A long time ago, in a galaxy far away, most consumer enterprises were in the business of selling physical items that could be held, consumed, and bought again. Whether it was a cheeseburger at McDonalds, a quart of milk at the grocery store, or a stamping machine from an industrial supplier, the pricing model was simple: Take the cost to produce, add profit (plus padding for high market demand), and you’re done. Ship one unit, charge for one unit. Simple.
However, companies started changing the game in a bid to squeeze more juice from the berry. Companies like General Electric pioneered the concept of service contracts—added on to unit sales to help increase recurring income. In its model, GE would, for example, sell a jet engine for a fixed price, and along with the engine, sell a lifetime service contract – “power by the hour.” It worked for both the customer and the supplier – the customer got rid of the maintenance cost and headaches, and GE found a way to add additional revenue and profit.
Then, with the dawn of the computer age, software companies took this a step further. True, software originally started out as a “by-the-unit” purchase. You bought Microsoft Office for a fixed price, installed it on your hard drive, and eventually bought another one for a fixed price some years later when the software was updated with new features and speed. Eventually, however, software companies started offering subscriptions – for the “convenience” of paying a certain amount per year, you will be rewarded with the benefit of always having the most current version. The advent of the cloud hyper-accelerated subscriptions, since software maintenance and updates were now quick and effortless.
Today, subscription services are expanding into unexpected areas. A local car wash is offering an unlimited $12.99 per month subscription – stop in any time. The idea is to create a “habit” of getting your car washed, and, of course, once there, upsell other services (would you like a hand wax to make your car even shinier?). And, of course, most people today get their cell phones on a subscription.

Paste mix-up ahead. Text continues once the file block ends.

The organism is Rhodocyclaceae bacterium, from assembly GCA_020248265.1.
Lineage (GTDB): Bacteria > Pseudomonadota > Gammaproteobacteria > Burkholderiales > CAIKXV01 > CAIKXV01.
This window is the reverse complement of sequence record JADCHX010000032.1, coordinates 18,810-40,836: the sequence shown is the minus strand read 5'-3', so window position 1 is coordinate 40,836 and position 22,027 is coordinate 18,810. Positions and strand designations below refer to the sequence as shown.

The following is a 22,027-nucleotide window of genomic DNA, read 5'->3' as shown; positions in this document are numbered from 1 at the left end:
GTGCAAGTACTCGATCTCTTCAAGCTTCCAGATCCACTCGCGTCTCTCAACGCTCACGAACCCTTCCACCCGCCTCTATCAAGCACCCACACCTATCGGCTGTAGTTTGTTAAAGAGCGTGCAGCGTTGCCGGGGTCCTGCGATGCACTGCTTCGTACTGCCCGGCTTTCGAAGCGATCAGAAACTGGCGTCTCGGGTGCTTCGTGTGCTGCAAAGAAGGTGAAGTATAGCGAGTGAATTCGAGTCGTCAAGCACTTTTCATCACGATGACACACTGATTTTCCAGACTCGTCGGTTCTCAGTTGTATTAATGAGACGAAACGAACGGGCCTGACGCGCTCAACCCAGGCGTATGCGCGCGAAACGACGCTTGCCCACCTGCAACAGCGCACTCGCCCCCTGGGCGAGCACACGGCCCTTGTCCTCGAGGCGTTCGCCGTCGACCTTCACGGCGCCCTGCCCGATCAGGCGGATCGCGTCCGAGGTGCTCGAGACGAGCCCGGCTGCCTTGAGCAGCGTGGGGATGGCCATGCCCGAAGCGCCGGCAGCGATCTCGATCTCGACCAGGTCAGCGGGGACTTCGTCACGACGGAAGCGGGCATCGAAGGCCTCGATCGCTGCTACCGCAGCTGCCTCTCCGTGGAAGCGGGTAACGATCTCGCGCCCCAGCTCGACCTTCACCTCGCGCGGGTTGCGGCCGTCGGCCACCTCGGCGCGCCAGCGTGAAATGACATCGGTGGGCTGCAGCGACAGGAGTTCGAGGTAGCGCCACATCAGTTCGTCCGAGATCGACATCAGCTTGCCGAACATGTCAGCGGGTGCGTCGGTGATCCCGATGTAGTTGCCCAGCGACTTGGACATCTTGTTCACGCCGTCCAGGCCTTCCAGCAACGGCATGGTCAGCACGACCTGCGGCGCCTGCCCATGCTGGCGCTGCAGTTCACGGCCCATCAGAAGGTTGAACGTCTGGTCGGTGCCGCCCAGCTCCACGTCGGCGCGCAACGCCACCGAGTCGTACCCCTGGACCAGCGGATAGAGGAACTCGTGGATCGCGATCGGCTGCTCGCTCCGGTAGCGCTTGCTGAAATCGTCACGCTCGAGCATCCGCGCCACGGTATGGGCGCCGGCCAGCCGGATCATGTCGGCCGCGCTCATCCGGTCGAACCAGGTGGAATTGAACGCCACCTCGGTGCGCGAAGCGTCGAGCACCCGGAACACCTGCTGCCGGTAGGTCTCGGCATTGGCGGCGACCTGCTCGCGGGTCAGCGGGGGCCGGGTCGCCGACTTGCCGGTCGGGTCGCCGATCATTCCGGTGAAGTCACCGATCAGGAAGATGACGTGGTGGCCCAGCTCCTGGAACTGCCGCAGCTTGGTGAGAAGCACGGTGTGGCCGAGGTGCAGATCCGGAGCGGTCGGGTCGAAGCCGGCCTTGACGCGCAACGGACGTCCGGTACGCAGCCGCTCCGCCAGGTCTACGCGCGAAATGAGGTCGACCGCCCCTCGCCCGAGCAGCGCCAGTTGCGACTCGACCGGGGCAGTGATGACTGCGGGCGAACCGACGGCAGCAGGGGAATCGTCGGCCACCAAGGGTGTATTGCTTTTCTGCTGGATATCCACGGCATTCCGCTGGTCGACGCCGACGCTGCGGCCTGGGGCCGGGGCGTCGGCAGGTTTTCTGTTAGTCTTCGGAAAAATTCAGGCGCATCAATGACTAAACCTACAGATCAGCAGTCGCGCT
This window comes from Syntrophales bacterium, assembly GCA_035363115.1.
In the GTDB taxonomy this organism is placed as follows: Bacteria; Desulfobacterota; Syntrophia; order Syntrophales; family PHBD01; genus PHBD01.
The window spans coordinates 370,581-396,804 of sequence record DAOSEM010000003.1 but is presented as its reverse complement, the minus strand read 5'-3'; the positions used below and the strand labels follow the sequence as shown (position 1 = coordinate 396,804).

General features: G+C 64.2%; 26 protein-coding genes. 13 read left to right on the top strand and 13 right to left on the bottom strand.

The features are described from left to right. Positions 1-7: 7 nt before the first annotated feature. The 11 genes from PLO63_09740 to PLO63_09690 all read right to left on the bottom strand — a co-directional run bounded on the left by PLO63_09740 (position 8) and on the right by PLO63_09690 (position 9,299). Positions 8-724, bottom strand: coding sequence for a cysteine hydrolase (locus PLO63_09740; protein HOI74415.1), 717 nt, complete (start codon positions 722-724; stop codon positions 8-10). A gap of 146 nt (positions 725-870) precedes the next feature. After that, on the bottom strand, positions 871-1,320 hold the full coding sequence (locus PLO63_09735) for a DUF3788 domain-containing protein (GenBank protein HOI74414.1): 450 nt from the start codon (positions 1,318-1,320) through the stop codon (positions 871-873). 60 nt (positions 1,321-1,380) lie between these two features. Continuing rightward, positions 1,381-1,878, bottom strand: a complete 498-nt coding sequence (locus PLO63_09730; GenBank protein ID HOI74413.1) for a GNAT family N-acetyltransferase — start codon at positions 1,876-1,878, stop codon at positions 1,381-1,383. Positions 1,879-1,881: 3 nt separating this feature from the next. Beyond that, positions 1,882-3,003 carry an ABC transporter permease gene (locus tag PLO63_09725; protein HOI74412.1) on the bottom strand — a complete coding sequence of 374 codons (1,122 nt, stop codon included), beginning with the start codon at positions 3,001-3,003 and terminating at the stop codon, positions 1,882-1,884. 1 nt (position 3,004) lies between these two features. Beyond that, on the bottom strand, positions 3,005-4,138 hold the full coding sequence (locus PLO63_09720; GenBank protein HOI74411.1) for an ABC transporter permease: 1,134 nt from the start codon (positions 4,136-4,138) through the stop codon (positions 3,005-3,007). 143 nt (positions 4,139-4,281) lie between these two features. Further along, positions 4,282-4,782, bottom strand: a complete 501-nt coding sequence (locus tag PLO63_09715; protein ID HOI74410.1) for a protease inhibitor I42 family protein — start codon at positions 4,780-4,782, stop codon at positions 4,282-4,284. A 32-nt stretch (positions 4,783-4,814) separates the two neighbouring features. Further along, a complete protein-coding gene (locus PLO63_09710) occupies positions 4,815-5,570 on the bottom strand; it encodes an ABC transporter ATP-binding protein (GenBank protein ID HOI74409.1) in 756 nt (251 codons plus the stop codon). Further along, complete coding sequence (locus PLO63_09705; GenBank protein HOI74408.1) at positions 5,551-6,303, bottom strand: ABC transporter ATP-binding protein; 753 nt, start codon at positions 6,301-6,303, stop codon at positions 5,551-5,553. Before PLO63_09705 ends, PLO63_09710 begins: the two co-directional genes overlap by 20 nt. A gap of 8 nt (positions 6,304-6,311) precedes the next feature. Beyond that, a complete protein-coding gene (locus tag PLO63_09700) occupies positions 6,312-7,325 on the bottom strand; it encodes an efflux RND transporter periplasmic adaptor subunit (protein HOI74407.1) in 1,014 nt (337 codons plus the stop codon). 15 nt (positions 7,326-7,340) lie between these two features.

With such a dizzying array of pricing options, it can be hard for a company to settle on what’s right for its business model. Are you “old style” unit pricing, “new style” subscription pricing, or a little bit of both? Here are four tests to help you figure out what is best for your business:
Not all is perfect with subscription pricing. Some cautions:
Subscription pricing is here to stay, and in many cases, has big benefits for both the customer and the supplier. The key is to understand your market, how people use your product or service, and what other products or services might be related. But a smart consumer will ensure they evaluate subscriptions periodically or even “sunset” them so they can truly understand whether the price/value scales are still tipping in their favor. Understanding all this, and executing smartly, can result in better business for you, and a better experience for your customer.